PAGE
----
Most citizens do not usually have direct influence on the passage of bills and the approval of laws on undocumented immigrants. However, they do have indirect influence that allows them to exercise power over people in public positions, using their vote for electing their representatives, their ability to hold referendums to revoke laws, etc.

To achieve the objective, I use an ad hoc combination of theories and theoretical approaches encompassing the reasons for the existence of open or restrictive immigration policies. For clarity of presentation, the article is divided into three parts. The first succinctly explains the historical-political context in which SB is immersed; the second describes the economic, cultural, and security factors that generated its voter support in Arizona; and the third looks at the different motivations that led Republican political leaders to pass it.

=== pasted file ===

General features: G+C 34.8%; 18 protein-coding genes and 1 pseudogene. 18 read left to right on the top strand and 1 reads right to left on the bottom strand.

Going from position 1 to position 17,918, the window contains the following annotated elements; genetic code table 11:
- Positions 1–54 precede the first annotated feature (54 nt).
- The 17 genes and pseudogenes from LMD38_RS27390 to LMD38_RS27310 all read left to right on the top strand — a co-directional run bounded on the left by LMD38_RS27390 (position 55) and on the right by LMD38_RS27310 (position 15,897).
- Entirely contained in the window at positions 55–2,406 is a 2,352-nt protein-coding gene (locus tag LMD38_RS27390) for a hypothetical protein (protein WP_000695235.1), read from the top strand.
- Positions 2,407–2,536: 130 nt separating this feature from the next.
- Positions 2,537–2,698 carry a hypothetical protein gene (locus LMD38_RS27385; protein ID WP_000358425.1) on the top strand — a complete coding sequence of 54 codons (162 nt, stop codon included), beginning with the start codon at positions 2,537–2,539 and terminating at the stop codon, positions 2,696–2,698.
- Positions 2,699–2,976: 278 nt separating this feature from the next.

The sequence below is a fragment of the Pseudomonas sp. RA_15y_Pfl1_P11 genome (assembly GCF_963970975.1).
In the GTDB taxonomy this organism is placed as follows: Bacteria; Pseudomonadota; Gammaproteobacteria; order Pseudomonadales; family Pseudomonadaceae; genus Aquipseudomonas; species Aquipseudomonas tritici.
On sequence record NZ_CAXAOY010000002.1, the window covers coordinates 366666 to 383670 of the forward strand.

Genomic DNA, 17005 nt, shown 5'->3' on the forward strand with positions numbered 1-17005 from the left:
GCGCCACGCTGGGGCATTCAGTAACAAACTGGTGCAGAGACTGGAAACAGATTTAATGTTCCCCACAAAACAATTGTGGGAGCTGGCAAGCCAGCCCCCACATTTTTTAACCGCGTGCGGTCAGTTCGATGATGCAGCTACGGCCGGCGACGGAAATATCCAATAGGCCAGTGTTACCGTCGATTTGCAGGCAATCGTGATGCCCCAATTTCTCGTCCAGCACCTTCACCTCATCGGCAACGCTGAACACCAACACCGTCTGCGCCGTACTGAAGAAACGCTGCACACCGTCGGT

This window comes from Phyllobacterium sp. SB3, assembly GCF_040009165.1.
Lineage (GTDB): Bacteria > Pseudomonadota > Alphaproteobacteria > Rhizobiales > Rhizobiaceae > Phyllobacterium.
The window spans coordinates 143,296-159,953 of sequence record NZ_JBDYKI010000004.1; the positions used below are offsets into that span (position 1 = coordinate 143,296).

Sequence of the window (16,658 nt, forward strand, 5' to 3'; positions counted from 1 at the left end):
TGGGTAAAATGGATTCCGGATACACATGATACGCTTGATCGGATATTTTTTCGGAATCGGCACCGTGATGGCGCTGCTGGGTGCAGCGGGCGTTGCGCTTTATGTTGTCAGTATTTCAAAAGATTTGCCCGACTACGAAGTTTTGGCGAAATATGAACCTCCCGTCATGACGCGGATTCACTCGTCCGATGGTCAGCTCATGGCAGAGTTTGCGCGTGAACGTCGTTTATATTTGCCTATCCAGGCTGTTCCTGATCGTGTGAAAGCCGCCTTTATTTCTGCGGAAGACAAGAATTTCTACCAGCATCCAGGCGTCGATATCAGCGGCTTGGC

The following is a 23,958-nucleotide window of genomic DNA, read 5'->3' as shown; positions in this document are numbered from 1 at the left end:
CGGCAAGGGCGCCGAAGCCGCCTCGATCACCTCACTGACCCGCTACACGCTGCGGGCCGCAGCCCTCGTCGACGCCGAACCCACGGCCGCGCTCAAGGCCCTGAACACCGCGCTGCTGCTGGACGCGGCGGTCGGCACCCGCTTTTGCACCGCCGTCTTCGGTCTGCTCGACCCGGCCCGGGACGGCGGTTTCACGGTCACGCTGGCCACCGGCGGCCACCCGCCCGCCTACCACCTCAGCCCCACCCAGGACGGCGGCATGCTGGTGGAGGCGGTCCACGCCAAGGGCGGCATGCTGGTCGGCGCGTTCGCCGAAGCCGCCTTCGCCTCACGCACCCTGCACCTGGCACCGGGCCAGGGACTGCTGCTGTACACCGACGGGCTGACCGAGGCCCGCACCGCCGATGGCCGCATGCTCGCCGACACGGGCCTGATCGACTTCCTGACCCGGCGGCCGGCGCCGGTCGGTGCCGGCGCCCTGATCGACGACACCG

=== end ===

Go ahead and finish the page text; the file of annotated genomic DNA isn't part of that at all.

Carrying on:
Finally, the main conclusion of my analysis is that the Arizona law is the result of an attempt to satisfy electoral interests and to promote an anti-immigrant agenda on a state and national level with broad voter support.

None of this disregards other factors that intervened, for example, the support it received from anti-immigrant groups. To understand the passage of any law, we have to know about the historical-political context in which it was approved.

This section of the article looks at the most important issues in the background of the passage of SBboth nationally and on a state level. There are three crosscutting themes to this: The configuration of a new immigration system based on the legislation created a new migratory pattern in which undocumented immigrants began to predominate. The figures for undocumented immigrants in came to 1.

This gave rise to an important “problem” to be solved: What should be done about sb11070 without papers? IRCA was made up of two amnesty programs, one for special agricultural workers SAW and another for legally authorized workers LAWsanctions against employers who hired persons without documents, and funds for beefing up border control.